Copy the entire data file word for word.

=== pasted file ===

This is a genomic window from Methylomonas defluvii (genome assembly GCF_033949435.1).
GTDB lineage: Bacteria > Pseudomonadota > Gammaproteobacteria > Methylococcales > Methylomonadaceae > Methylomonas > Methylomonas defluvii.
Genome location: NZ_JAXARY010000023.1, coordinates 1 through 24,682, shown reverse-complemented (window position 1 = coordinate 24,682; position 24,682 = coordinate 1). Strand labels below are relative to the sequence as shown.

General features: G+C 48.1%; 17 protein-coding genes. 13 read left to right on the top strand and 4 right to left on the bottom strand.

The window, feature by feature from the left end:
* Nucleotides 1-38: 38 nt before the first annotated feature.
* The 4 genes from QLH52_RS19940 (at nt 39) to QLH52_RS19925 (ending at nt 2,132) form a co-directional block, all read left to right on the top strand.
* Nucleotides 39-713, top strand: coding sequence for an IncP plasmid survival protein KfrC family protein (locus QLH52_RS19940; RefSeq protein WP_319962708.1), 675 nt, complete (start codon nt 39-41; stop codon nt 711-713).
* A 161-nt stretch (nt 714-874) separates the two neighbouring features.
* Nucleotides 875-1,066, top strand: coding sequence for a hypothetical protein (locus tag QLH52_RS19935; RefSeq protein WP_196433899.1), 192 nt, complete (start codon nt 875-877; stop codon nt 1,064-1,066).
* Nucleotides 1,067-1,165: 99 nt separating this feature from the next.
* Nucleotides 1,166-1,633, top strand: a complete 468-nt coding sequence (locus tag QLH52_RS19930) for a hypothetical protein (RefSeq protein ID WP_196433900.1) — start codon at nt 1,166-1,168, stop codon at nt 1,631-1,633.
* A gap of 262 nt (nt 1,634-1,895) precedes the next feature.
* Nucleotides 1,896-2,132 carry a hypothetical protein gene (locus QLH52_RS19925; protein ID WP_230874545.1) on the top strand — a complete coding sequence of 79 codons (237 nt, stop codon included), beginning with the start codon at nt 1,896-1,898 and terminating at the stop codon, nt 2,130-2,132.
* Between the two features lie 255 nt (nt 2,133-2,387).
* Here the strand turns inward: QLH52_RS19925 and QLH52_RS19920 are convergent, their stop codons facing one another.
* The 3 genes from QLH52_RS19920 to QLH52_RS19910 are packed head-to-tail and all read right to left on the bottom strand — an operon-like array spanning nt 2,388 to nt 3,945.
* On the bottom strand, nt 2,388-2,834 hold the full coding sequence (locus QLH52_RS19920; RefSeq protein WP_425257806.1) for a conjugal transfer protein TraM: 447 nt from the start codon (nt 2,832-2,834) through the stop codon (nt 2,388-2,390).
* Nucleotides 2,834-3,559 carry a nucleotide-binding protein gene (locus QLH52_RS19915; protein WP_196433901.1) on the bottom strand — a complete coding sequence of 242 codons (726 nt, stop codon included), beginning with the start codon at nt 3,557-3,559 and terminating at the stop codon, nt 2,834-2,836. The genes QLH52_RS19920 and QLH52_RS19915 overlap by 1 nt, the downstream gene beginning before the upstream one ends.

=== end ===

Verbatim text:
This is a genomic window from Methylomonas defluvii (genome assembly GCF_033949435.1).
GTDB lineage: Bacteria > Pseudomonadota > Gammaproteobacteria > Methylococcales > Methylomonadaceae > Methylomonas > Methylomonas defluvii.
Genome location: NZ_JAXARY010000023.1, coordinates 1 through 24,682, shown reverse-complemented (window position 1 = coordinate 24,682; position 24,682 = coordinate 1). Strand labels below are relative to the sequence as shown.

General features: G+C 48.1%; 17 protein-coding genes. 13 read left to right on the top strand and 4 right to left on the bottom strand.

The window, feature by feature from the left end:
* Nucleotides 1-38: 38 nt before the first annotated feature.
* The 4 genes from QLH52_RS19940 (at nt 39) to QLH52_RS19925 (ending at nt 2,132) form a co-directional block, all read left to right on the top strand.
* Nucleotides 39-713, top strand: coding sequence for an IncP plasmid survival protein KfrC family protein (locus QLH52_RS19940; RefSeq protein WP_319962708.1), 675 nt, complete (start codon nt 39-41; stop codon nt 711-713).
* A 161-nt stretch (nt 714-874) separates the two neighbouring features.
* Nucleotides 875-1,066, top strand: coding sequence for a hypothetical protein (locus tag QLH52_RS19935; RefSeq protein WP_196433899.1), 192 nt, complete (start codon nt 875-877; stop codon nt 1,064-1,066).
* Nucleotides 1,067-1,165: 99 nt separating this feature from the next.
* Nucleotides 1,166-1,633, top strand: a complete 468-nt coding sequence (locus tag QLH52_RS19930) for a hypothetical protein (RefSeq protein ID WP_196433900.1) — start codon at nt 1,166-1,168, stop codon at nt 1,631-1,633.
* A gap of 262 nt (nt 1,634-1,895) precedes the next feature.
* Nucleotides 1,896-2,132 carry a hypothetical protein gene (locus QLH52_RS19925; protein ID WP_230874545.1) on the top strand — a complete coding sequence of 79 codons (237 nt, stop codon included), beginning with the start codon at nt 1,896-1,898 and terminating at the stop codon, nt 2,130-2,132.
* Between the two features lie 255 nt (nt 2,133-2,387).
* Here the strand turns inward: QLH52_RS19925 and QLH52_RS19920 are convergent, their stop codons facing one another.
* The 3 genes from QLH52_RS19920 to QLH52_RS19910 are packed head-to-tail and all read right to left on the bottom strand — an operon-like array spanning nt 2,388 to nt 3,945.
* On the bottom strand, nt 2,388-2,834 hold the full coding sequence (locus QLH52_RS19920; RefSeq protein WP_425257806.1) for a conjugal transfer protein TraM: 447 nt from the start codon (nt 2,832-2,834) through the stop codon (nt 2,388-2,390).
* Nucleotides 2,834-3,559 carry a nucleotide-binding protein gene (locus QLH52_RS19915; protein WP_196433901.1) on the bottom strand — a complete coding sequence of 242 codons (726 nt, stop codon included), beginning with the start codon at nt 3,557-3,559 and terminating at the stop codon, nt 2,834-2,836. The genes QLH52_RS19920 and QLH52_RS19915 overlap by 1 nt, the downstream gene beginning before the upstream one ends.